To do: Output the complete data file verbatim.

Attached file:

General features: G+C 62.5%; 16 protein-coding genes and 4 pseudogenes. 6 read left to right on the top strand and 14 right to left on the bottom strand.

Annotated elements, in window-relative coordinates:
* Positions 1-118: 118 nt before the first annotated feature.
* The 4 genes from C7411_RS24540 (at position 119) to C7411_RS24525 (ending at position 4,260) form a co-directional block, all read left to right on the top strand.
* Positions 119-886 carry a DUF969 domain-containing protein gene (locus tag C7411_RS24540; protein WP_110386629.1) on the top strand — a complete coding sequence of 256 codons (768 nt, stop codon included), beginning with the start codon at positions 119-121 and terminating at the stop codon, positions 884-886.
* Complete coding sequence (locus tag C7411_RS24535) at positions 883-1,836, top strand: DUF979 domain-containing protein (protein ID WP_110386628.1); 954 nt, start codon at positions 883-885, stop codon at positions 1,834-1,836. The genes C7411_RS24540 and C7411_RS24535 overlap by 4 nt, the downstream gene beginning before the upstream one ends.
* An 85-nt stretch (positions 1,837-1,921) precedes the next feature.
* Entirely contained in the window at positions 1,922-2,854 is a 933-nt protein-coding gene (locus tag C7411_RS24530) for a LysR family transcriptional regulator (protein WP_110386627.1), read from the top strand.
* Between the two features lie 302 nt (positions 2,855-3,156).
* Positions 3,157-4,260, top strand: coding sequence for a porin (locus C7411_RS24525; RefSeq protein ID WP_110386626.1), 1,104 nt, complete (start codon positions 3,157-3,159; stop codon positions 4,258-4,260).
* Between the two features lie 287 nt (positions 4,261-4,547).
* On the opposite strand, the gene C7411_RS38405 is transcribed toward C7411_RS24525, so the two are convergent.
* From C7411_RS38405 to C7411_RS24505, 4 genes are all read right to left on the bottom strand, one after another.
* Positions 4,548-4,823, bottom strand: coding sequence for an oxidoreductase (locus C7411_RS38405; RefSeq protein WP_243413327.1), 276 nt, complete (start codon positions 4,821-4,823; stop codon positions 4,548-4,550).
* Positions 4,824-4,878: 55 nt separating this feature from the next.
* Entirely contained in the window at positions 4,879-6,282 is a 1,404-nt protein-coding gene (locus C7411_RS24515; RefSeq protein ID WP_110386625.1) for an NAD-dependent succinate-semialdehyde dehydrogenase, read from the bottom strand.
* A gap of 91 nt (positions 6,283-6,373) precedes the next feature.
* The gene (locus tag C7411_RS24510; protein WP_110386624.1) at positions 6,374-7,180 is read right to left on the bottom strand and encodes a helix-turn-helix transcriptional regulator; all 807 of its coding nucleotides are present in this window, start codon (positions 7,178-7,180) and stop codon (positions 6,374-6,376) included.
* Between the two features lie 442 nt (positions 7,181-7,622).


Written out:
General features: G+C 62.5%; 16 protein-coding genes and 4 pseudogenes. 6 read left to right on the top strand and 14 right to left on the bottom strand.

Annotated elements, in window-relative coordinates:
* Positions 1-118: 118 nt before the first annotated feature.
* The 4 genes from C7411_RS24540 (at position 119) to C7411_RS24525 (ending at position 4,260) form a co-directional block, all read left to right on the top strand.
* Positions 119-886 carry a DUF969 domain-containing protein gene (locus tag C7411_RS24540; protein WP_110386629.1) on the top strand — a complete coding sequence of 256 codons (768 nt, stop codon included), beginning with the start codon at positions 119-121 and terminating at the stop codon, positions 884-886.
* Complete coding sequence (locus tag C7411_RS24535) at positions 883-1,836, top strand: DUF979 domain-containing protein (protein ID WP_110386628.1); 954 nt, start codon at positions 883-885, stop codon at positions 1,834-1,836. The genes C7411_RS24540 and C7411_RS24535 overlap by 4 nt, the downstream gene beginning before the upstream one ends.
* An 85-nt stretch (positions 1,837-1,921) precedes the next feature.
* Entirely contained in the window at positions 1,922-2,854 is a 933-nt protein-coding gene (locus tag C7411_RS24530) for a LysR family transcriptional regulator (protein WP_110386627.1), read from the top strand.
* Between the two features lie 302 nt (positions 2,855-3,156).
* Positions 3,157-4,260, top strand: coding sequence for a porin (locus C7411_RS24525; RefSeq protein ID WP_110386626.1), 1,104 nt, complete (start codon positions 3,157-3,159; stop codon positions 4,258-4,260).
* Between the two features lie 287 nt (positions 4,261-4,547).
* On the opposite strand, the gene C7411_RS38405 is transcribed toward C7411_RS24525, so the two are convergent.
* From C7411_RS38405 to C7411_RS24505, 4 genes are all read right to left on the bottom strand, one after another.
* Positions 4,548-4,823, bottom strand: coding sequence for an oxidoreductase (locus C7411_RS38405; RefSeq protein WP_243413327.1), 276 nt, complete (start codon positions 4,821-4,823; stop codon positions 4,548-4,550).
* Positions 4,824-4,878: 55 nt separating this feature from the next.
* Entirely contained in the window at positions 4,879-6,282 is a 1,404-nt protein-coding gene (locus C7411_RS24515; RefSeq protein ID WP_110386625.1) for an NAD-dependent succinate-semialdehyde dehydrogenase, read from the bottom strand.
* A gap of 91 nt (positions 6,283-6,373) precedes the next feature.
* The gene (locus tag C7411_RS24510; protein WP_110386624.1) at positions 6,374-7,180 is read right to left on the bottom strand and encodes a helix-turn-helix transcriptional regulator; all 807 of its coding nucleotides are present in this window, start codon (positions 7,178-7,180) and stop codon (positions 6,374-6,376) included.
* Between the two features lie 442 nt (positions 7,181-7,622).